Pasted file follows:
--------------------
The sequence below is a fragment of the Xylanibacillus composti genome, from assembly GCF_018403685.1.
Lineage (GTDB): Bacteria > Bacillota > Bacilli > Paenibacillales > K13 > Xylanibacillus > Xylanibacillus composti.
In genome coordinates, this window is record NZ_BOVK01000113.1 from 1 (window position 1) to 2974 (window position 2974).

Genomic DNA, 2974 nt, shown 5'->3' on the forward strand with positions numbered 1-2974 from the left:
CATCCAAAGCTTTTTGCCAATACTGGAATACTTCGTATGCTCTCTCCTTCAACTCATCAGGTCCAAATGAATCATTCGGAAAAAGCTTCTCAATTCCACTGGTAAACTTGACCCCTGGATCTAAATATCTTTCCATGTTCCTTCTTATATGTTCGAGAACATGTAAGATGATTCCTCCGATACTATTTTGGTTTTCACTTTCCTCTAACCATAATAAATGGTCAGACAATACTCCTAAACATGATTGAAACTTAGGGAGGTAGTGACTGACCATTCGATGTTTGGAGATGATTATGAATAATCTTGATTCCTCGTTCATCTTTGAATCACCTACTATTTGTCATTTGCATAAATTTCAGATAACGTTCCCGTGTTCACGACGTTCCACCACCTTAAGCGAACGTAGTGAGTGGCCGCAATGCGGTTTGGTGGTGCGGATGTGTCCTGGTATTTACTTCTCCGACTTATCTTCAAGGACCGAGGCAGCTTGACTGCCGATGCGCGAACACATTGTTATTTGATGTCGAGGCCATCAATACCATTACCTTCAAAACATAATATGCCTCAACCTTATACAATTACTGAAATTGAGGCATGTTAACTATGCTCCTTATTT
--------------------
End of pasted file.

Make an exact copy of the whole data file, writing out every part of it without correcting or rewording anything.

The sequence below is a fragment of the Xylanibacillus composti genome, from assembly GCF_018403685.1.
Lineage (GTDB): Bacteria > Bacillota > Bacilli > Paenibacillales > K13 > Xylanibacillus > Xylanibacillus composti.
In genome coordinates, this window is record NZ_BOVK01000113.1 from 1 (window position 1) to 2974 (window position 2974).

Genomic DNA, 2974 nt, shown 5'->3' on the forward strand with positions numbered 1-2974 from the left:
CATCCAAAGCTTTTTGCCAATACTGGAATACTTCGTATGCTCTCTCCTTCAACTCATCAGGTCCAAATGAATCATTCGGAAAAAGCTTCTCAATTCCACTGGTAAACTTGACCCCTGGATCTAAATATCTTTCCATGTTCCTTCTTATATGTTCGAGAACATGTAAGATGATTCCTCCGATACTATTTTGGTTTTCACTTTCCTCTAACCATAATAAATGGTCAGACAATACTCCTAAACATGATTGAAACTTAGGGAGGTAGTGACTGACCATTCGATGTTTGGAGATGATTATGAATAATCTTGATTCCTCGTTCATCTTTGAATCACCTACTATTTGTCATTTGCATAAATTTCAGATAACGTTCCCGTGTTCACGACGTTCCACCACCTTAAGCGAACGTAGTGAGTGGCCGCAATGCGGTTTGGTGGTGCGGATGTGTCCTGGTATTTACTTCTCCGACTTATCTTCAAGGACCGAGGCAGCTTGACTGCCGATGCGCGAACACATTGTTATTTGATGTCGAGGCCATCAATACCATTACCTTCAAAACATAATATGCCTCAACCTTATACAATTACTGAAATTGAGGCATGTTAACTATGCTCCTTATTT